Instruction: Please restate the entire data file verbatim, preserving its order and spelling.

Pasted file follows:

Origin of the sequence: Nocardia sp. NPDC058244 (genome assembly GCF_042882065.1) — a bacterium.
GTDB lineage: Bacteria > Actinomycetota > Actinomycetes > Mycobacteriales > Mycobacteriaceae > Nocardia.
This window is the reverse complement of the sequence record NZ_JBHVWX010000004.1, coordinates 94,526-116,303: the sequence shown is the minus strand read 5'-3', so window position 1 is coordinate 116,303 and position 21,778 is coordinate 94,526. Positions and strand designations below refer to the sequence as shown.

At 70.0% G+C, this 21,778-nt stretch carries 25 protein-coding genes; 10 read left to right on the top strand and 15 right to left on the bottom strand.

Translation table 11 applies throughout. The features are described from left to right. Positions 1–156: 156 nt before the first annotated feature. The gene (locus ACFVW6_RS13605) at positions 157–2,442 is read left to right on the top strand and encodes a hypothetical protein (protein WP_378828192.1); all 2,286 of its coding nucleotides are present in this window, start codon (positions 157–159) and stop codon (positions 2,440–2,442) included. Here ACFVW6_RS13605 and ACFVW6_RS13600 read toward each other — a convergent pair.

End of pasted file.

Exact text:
Origin of the sequence: Nocardia sp. NPDC058244 (genome assembly GCF_042882065.1) — a bacterium.
GTDB lineage: Bacteria > Actinomycetota > Actinomycetes > Mycobacteriales > Mycobacteriaceae > Nocardia.
This window is the reverse complement of the sequence record NZ_JBHVWX010000004.1, coordinates 94,526-116,303: the sequence shown is the minus strand read 5'-3', so window position 1 is coordinate 116,303 and position 21,778 is coordinate 94,526. Positions and strand designations below refer to the sequence as shown.

At 70.0% G+C, this 21,778-nt stretch carries 25 protein-coding genes; 10 read left to right on the top strand and 15 right to left on the bottom strand.

Translation table 11 applies throughout. The features are described from left to right. Positions 1–156: 156 nt before the first annotated feature. The gene (locus ACFVW6_RS13605) at positions 157–2,442 is read left to right on the top strand and encodes a hypothetical protein (protein WP_378828192.1); all 2,286 of its coding nucleotides are present in this window, start codon (positions 157–159) and stop codon (positions 2,440–2,442) included. Here ACFVW6_RS13605 and ACFVW6_RS13600 read toward each other — a convergent pair.